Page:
What is the Outlook for AM and PE in 2H17?

What is the Outlook for AM and PE in 2H17?

Egypt’s economic reform package – including several interest rate hikes, the elimination of energy subsidies, and the float of the Egyptian pound – is having a profound impact on businesses operating in the country and the region.

Head of Asset Management & Private Equity at EFG Hermes, Karim Moussa, took some time to reflect on how the recent changes are affecting the investment climate in Egypt and the impact that this will have on private equity and asset management funds in 2H17.

How is private equity fairing in light of new macroeconomic realities?

The reform package overall and the devaluation in particular are making private equity a more attractive asset class. Currency stability and effective reforms will create growth opportunities for private equity to inject capital into local businesses and capture their upside potential. This hasn’t been the case for the past 3 years but it is now. The obvious opportunities are in consumer plays and export-driven businesses, which on the long-term, are expected to do well because you have a large population with pent up demand for consumer goods as the economy starts to recover and create variables that drive an increasing export potential.

Of course, the risks have not been entirely eliminated. We are still dealing with geopolitical risk in the regional context and the economic reform program could potentially face delays but these are just issues that we’ll have to navigate. The reforms need to unfold systematically according to the agreed-upon schedule. If that happens, it’s just geopolitical risk on the regional context, which is something that the entire region must deal with. You’re never going to feel 100% secure. The biggest risk, currency volatility, is being dealt with, you can now at least plan for FX risk in your business plan which has given investors a strong measure of comfort for the time being and thus our generally positive outlook for the second half of the year.

It’s good to hear that the outlook for PE in 2H17 is positive. What are the key issues that investors need to consider going forward?

I think investors need to carefully consider what types of required equity returns they should pursue. The returns on money in the bank are high right now, the expected returns on any PE investment need to be higher to make it worthwhile for investors. At the same time, though, the huge potential for growth – of individual companies and the economy as a whole – could very well satisfy the need for high returns over time.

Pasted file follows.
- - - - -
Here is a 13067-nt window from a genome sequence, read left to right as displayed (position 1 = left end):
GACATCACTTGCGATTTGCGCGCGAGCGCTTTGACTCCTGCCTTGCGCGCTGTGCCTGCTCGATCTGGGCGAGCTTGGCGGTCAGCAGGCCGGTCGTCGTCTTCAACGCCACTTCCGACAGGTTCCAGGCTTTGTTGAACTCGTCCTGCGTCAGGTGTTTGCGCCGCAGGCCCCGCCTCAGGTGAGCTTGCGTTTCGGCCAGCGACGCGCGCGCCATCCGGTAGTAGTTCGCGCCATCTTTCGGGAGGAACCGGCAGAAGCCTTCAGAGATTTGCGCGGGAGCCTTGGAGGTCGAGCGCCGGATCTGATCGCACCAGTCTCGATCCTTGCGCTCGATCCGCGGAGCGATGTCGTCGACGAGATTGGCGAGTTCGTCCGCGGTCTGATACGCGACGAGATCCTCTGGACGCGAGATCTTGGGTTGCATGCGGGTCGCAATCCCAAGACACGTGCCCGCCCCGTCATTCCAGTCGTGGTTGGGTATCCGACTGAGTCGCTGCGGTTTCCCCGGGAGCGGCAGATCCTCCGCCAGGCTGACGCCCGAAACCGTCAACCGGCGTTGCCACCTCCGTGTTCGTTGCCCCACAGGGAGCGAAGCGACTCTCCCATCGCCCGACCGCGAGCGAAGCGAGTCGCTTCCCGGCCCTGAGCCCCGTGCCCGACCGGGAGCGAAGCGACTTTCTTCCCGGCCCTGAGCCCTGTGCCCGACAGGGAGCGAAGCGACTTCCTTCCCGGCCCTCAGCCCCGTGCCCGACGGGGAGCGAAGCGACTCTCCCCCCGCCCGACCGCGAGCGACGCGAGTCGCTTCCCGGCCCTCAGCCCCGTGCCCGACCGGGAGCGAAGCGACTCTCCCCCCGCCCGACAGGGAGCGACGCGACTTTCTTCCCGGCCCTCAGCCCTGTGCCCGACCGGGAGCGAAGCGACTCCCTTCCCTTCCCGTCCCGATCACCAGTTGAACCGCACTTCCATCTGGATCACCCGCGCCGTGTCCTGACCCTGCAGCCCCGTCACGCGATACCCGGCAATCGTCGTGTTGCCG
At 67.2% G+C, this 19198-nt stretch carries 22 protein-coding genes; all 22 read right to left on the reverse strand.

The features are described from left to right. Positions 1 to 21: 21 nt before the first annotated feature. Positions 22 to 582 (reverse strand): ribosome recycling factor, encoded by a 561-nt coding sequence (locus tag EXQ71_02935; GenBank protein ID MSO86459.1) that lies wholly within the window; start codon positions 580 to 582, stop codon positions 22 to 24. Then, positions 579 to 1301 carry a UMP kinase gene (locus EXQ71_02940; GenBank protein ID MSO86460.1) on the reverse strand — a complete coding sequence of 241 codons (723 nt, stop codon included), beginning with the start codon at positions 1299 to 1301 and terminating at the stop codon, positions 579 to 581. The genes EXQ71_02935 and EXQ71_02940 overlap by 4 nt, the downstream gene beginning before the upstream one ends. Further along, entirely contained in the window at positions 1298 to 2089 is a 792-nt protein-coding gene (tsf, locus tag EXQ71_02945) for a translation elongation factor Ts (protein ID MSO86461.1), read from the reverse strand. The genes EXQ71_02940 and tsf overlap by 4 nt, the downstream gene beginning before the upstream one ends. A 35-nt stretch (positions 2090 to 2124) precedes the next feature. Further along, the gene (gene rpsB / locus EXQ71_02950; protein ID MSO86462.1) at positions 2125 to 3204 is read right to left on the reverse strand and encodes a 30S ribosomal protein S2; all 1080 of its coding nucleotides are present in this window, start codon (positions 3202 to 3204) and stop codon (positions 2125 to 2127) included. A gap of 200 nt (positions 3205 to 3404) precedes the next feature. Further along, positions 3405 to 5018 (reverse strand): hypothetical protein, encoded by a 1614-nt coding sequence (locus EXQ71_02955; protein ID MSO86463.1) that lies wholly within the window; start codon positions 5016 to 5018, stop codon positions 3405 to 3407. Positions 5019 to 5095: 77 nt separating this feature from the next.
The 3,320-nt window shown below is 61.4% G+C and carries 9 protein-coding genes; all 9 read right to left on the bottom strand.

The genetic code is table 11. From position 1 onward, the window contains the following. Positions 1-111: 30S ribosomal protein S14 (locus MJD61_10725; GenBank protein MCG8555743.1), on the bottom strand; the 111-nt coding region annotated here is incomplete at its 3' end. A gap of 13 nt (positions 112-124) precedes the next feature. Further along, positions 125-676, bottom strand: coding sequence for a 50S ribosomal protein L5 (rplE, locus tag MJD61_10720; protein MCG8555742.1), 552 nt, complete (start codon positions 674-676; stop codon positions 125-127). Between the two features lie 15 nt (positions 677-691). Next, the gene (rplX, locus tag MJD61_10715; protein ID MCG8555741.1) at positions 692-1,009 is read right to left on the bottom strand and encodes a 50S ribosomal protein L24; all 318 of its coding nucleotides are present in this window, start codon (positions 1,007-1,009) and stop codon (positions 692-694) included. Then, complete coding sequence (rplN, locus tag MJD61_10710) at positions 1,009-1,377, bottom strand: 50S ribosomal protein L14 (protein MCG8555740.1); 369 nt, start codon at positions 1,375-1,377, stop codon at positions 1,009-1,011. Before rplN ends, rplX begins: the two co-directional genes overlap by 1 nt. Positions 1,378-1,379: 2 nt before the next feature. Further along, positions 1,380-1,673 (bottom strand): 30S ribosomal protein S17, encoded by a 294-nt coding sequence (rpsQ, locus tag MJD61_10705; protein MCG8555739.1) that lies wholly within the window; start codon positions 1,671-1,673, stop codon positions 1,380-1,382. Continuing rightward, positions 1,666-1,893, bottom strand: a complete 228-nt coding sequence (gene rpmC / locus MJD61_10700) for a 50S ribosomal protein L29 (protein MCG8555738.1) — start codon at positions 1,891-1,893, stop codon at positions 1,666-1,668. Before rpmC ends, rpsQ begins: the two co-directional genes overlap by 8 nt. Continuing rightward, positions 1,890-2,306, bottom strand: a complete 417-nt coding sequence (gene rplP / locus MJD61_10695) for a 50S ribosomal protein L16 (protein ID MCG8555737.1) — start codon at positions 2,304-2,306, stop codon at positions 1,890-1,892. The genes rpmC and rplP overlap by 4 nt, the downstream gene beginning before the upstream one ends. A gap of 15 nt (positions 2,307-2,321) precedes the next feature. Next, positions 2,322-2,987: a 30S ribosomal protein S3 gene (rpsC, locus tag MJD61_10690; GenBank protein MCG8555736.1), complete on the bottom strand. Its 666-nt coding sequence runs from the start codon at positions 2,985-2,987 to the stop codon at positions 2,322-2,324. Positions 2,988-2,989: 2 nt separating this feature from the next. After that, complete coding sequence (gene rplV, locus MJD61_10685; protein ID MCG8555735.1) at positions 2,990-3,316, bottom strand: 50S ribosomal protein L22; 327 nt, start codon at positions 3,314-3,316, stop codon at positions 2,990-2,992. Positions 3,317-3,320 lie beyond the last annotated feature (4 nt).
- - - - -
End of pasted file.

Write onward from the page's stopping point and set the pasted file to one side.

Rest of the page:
Consumer plays and exports definitely present the greatest opportunities in terms of sectors and this is the direction in which everyone is going but I think we need to think outside the box and look at what kinds of investment models are feasible and better suited to the current market. Conventional 7-10-year, USD 250 mn generalist PE funds won’t work in Egypt right now because no one wants to lock up funds for that long.

We need to come up with new transaction models that are more investor-friendly. I think the way to achieve that is to focus on specific niche industries in which you can build a platform with permanent capital through which you can extract returns, like we have done with Vortex our renewable energy platform. It’s an industry-specific fund that has achieved excellent returns over the past four years and now includes assets in six countries across Europe that generate more than 1,500 GwH of wind and solar energy a year. Today, Vortex provides about 350,000 households with electricity.

I think this is the type of thing that is going to be of interest to investors going forward rather than 7-10 year lock-ups in generalist funds. As we look for new opportunities in Egypt, our investment themes will remain the same.

Do you see the same potential for growth in AM as you do in PE?

Right now, Egypt’s capital market is gaining momentum, and investors are willing to deploy more money in capital markets. While the market is experiencing some short-term volatility, Egypt has a strong potential to deliver excellent returns in the long-term.

Over the next three years, I anticipate that there will be a window for IPOs in Egypt that will make PE and capital markets more interesting. We are seeing increased appetite in Egypt and a new type of AM investors who used to be wary and reserved when it comes to Egypt. They are starting to gain more confidence in the market but the market needs to grow and gain more depth in order to attract the big funds. That is going to take time to develop. The more we move in the right direction, the more funds we will be able to attract — it’s a snowball effect—we need to stay the course.

What is the Asset Management division doing to capitalise on the improving market conditions?

Right now, we’re consolidating our platform, launching targeted funds, and implementing segregated portfolio management. We are also centralizing distribution and client coverage as well moving ahead with regional expansion. As our Brokerage division expands into frontier markets, the buy-side of our operation will follow to provide services to clients outside of our traditional MENA market.

We’ve also taken steps to communicate our new products and services as we look to expand our client base. We’re the only firm in the region with a 15-year track record as investment managers. In the last 10 years, all of our funds have consistently outperformed the regional benchmark by c. 5% per year on average. We’re confident that we can continue to outperform and provide the best service to clients in MENA and new frontier markets.